[show abstract][hide abstract] ABSTRACT: Advanced glycoxidation end-products (AGEs) are involved in age-related conditions and diabetic complications. Diet intake contributes to their circulating concentrations.
To measure serum and urinary AGEs in non-diabetic volunteers and relate their concentration to body composition, blood chemistry and dietary ingestion.
We studied 41 adult men (31 middle-aged adults and 10 elderly). A nutritional assessment including a dietary recall designed for detection of AGE ingestion (specifically carboxymethyl-lysine(CML)), and anthropometric measurements were performed. Also serum lipoproteins, insulin, glucose, leptin and C reactive protein (CRP). AGEs were measured in serum and urine samples using size exclusion chromatography and flow injection assay (FIA); the technical procedures were first employed in 11 heterogeneous diabetics, as positive controls for this methodology.
Serum and urinary chromatograms indicated that areas under the curve were not different in younger compared with elderly adults. AGEs did not correlate with dietary intake, body composition, nor metabolic parameters, however they correlated significantly with renal function and CRP concentration.
In these non-diabetic volunteers, with low CML intake, serum and urinary concentration of AGEs were not related to dietary intake. AGEs were related to renal function and CRP, but not to body composition, lipoproteins, insulin and glucose.
Biological research 02/2007; 40(2):203-12. · 1.13 Impact Factor
[show abstract][hide abstract] ABSTRACT: To report the association of lean body mass with nutritional, social and economic factors and its functional consequences in free living healthy elderly subjects.
Healthy elderly subjects of low socioeconomic level were studied. Monthly income, marital status, anthropometric measures and fall risk were assessed. Mini Nutritional Assessment score was calculated. Body composition and bone mineral density were measured by double beam X ray absorptiomentry. Fasting serum lipids, fasting and postprandial insulin and glucose levels were measured. Hand grip, quadriceps and biceps strengths and maximal inspiratory and expiratory pressures were measured.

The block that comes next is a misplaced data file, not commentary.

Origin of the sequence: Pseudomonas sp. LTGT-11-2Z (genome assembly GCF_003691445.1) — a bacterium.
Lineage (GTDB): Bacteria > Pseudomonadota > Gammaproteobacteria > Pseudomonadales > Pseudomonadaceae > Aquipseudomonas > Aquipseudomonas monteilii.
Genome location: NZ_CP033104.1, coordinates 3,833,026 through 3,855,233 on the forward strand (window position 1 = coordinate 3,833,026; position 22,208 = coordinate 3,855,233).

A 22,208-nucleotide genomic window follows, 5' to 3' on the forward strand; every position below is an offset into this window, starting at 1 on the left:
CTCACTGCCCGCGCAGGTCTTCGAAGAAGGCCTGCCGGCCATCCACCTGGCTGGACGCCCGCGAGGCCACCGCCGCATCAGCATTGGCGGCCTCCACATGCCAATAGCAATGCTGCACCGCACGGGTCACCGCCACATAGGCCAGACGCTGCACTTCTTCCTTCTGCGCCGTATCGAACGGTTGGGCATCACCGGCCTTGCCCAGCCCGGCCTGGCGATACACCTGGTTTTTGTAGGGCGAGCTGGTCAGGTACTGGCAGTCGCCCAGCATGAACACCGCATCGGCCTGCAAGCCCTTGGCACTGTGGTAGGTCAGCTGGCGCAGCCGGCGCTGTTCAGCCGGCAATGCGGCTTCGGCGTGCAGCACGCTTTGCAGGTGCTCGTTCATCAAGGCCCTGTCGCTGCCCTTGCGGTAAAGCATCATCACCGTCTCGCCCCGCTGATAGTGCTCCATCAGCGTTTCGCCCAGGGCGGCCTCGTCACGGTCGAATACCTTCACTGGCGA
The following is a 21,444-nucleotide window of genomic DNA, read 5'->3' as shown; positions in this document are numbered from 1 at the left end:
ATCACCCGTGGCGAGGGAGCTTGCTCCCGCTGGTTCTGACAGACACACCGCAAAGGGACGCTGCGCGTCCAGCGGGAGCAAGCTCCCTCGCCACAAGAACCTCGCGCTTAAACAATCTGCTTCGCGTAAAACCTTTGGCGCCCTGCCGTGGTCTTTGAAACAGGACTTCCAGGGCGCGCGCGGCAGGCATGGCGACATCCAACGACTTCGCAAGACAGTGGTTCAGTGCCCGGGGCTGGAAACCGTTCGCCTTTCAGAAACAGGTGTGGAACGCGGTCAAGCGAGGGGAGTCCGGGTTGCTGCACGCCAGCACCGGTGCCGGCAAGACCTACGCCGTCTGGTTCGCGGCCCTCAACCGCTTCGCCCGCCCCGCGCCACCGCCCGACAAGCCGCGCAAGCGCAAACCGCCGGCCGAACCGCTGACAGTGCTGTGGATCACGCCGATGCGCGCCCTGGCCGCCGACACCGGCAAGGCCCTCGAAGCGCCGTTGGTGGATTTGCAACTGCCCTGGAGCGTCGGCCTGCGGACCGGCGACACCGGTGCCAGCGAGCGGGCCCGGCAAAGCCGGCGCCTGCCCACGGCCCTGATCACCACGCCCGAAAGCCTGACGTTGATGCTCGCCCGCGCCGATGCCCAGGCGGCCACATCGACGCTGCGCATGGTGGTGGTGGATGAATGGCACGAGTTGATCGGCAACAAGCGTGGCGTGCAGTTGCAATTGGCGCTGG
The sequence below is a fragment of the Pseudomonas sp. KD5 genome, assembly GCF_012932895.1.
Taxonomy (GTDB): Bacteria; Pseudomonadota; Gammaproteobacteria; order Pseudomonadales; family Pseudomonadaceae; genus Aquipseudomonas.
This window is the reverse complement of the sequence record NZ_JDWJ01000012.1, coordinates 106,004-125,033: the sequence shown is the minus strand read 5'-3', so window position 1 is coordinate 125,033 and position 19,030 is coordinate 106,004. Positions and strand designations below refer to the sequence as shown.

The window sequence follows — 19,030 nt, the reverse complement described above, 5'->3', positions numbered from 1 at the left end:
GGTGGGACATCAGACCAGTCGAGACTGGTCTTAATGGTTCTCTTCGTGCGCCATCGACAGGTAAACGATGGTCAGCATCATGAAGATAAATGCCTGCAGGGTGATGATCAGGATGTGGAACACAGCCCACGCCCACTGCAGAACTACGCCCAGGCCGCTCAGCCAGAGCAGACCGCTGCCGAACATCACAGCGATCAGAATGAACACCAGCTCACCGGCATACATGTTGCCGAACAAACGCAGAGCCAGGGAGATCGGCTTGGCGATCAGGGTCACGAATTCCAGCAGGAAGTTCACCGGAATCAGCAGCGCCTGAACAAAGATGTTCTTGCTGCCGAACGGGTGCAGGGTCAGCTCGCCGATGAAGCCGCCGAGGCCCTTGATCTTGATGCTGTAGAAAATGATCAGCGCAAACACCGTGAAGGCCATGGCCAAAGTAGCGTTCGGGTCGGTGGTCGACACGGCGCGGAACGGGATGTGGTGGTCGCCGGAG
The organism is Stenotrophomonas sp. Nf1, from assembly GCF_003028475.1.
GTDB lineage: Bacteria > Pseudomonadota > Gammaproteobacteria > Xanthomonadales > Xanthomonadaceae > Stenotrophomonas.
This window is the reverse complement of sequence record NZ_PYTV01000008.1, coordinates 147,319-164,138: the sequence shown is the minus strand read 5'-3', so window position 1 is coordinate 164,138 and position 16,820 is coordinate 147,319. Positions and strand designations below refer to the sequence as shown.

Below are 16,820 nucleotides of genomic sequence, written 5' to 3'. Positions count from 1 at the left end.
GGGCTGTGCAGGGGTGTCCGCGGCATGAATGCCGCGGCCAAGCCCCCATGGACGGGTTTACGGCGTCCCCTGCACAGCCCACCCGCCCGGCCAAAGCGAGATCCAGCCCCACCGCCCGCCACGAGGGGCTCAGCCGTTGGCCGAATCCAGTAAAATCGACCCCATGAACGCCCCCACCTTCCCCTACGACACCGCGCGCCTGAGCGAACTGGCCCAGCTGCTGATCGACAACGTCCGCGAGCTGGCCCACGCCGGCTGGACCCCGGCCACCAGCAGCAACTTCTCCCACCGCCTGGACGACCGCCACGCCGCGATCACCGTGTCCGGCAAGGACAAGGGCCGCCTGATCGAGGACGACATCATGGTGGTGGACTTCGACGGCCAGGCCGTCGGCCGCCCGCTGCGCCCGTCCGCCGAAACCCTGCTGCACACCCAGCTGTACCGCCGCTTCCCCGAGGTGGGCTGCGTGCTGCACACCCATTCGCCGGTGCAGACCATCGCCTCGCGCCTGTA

One hundred and nine subjects (56 women), aged 75 +/- 4 years old were studied. Lean body mass was 34.1 +/- 4 and 49.2 +/- 5.4 kg in women and men respectively (p < 0.001), fat mass was 22.8 +/- 7.1 and 20.7 +/- 6.4 kg in women and men respectively (p= NS). Lean body mass correlated with hand grip, quadriceps and biceps muscle strengths in men and with quadriceps and biceps strength in women. Men that exercised regularly had higher quadriceps strength and maximal expiratory pressure. Total body fat correlated positively with fasting and postprandial serum insulin levels.
In this sample, lean body mass is directly related to muscle strength mostly in men. On the other hand, total fat mass is related to serum insulin levels.
The Journal of Nutrition Health and Aging 02/2004; 8(5):374-8. · 2.39 Impact Factor